In October of 2008, many UK homebuilders businesses were decimated due to the peak of the financial crisis.
Previously their focus had been to produce condominiums (flats to you and I) and this wasn’t just by chance, it was a government led initiative. Predictably this caused an oversupply of these types of unit, but at the same time, the credit crisis dictated that they were unable to refinance the large debts that many of them carry. Running the numbers, it became increasingly unlikely that they would turn a profit on the homes they had already built, so they started to mothball projects, hence much of the construction stopped dead.
There were of course many out there that assumed that the halt in construction would tip the scales of supply and demand back in favor of demand and the boom would pretty much pick up where it left off.
Does everyone remember the Barker Review? It was a 2004 Government-commissioned report that warned of the desperate need for more new homes. Kate Barker, is a member of the Bank of England’s monetary policy committee and she discovered that the rate of new builds during the 90s was 12.5% lower than during the 80s. Her recommendation was to increase new home production from 125,000 homes a year to 245,000, almost double!
According to Ms. Barker, the increase of homes coming onto the market would be enough to slow house price growth to the European average of 1.1% (after inflation), instead of the 30 year average of 2.4% that we had been enjoying.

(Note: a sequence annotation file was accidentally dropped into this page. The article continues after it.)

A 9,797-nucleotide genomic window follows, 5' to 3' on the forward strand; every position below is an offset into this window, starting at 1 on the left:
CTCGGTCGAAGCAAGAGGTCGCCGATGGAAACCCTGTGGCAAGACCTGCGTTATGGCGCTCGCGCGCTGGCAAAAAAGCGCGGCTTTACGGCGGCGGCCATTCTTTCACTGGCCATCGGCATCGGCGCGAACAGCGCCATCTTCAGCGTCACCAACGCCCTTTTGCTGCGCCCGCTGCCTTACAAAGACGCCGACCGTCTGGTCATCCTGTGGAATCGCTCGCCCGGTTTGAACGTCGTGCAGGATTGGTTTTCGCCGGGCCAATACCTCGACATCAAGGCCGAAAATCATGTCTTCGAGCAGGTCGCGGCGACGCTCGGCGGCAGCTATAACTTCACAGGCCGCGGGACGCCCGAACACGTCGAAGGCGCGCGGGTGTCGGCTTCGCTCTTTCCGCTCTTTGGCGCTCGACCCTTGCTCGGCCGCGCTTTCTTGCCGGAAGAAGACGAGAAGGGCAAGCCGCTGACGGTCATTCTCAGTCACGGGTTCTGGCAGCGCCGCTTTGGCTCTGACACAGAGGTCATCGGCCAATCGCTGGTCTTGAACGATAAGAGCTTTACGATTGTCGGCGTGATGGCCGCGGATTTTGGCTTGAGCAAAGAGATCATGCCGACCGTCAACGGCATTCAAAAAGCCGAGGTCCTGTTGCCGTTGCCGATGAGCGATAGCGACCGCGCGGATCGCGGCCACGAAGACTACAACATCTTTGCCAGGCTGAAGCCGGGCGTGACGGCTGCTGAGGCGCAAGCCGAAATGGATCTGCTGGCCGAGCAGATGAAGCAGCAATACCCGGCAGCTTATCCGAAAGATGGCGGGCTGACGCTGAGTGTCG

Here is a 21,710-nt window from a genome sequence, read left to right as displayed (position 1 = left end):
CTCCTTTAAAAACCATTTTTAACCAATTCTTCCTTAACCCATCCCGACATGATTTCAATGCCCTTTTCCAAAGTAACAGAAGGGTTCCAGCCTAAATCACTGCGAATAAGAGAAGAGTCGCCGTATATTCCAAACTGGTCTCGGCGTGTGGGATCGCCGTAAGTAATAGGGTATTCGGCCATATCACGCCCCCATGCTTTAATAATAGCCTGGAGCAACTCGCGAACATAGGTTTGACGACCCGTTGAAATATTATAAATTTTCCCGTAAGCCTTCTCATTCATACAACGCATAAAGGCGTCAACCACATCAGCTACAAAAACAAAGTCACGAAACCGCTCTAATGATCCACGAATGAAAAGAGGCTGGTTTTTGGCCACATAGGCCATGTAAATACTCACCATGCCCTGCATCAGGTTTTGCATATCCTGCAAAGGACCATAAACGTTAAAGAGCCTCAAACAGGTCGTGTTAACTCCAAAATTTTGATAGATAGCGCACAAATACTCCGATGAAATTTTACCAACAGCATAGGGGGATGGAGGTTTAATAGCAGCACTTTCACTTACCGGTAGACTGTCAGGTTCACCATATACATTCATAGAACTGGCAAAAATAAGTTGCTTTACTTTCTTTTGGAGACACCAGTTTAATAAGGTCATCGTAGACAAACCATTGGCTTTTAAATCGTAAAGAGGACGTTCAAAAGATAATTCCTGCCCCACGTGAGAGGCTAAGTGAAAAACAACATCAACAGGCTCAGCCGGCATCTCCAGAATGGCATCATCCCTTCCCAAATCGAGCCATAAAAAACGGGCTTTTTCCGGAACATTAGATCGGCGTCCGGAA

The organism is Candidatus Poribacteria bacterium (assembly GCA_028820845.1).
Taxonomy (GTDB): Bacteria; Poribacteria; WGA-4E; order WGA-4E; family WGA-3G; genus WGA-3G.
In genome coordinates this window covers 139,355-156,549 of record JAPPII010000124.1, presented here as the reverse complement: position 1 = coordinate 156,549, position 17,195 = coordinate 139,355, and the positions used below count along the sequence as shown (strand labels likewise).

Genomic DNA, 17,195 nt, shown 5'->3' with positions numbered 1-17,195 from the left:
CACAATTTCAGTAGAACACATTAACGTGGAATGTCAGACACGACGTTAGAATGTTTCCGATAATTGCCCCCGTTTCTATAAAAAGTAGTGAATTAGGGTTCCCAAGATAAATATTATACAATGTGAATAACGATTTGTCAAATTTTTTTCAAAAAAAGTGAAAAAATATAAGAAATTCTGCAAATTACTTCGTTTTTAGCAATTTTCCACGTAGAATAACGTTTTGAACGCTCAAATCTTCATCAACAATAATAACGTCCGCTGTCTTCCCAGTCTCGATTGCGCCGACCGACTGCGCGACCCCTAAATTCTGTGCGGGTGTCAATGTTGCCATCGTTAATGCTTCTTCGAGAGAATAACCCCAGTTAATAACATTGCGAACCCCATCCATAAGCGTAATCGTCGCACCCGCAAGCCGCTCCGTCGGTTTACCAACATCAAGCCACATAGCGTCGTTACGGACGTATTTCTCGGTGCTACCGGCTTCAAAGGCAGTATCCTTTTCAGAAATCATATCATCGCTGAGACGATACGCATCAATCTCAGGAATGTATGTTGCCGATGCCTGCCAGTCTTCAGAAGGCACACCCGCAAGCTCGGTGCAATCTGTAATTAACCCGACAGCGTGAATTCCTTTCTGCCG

In my opinion the real error here was that The Barker Review focused purely on supply, and took demand for granted, what would happen if people couldn’t buy?
And that question was answered with the credit crunch, and subsequent collapse of the UK mortgage market: People may want to buy but may no longer be able to find the means to do so. Couple that with lengthening dole queues, and falling wages and you are left with very little tangible demand in the market.
The Bank of England has done its best, slashing interest rates from 5% to 0.5% and introducing a quantative easing program, injecting £125 Billion into the economy. Each of these measures should take around nine months to impact the economy in real terms (according to Mervyn King), and it would appear that there are signs this is now kicking in, with interest from buyers increasing (tentatively) over the summer.
The Short Term Picture
Demand, and I mean tangible demand, for UK property has probably improved due to the interest rate cuts from 10 months ago, but may well begin to wane at the start of 2010 (nine months after the last rate cut in March). The full impact of the BOE cash injection is still to be judged.
Supply has dropped off too, as vendors with over-inflated expectations of their home value take them off the market. Supply may well rise sharply if a large proportion of those those sellers simultaneously try to take advantage of a seeming market recovery.
The Long Term Picture
The Barker Review seems to have drawn its conclusion by analyzing only the supply of the UK property market. Taking demand for granted as perpetual, and assuming the boom years would last forever – quick riches, constantly improving access to credit, rapid population growth, increases in the affluence of the young etc – Do you want to remind her that every bust follows a boom or should I?
Moving forward it is too tough to call to say whether the original recommendation for 245,000 new homes each year will still be relevant. The factors influencing demand as well as supply may be very, very different moving forward.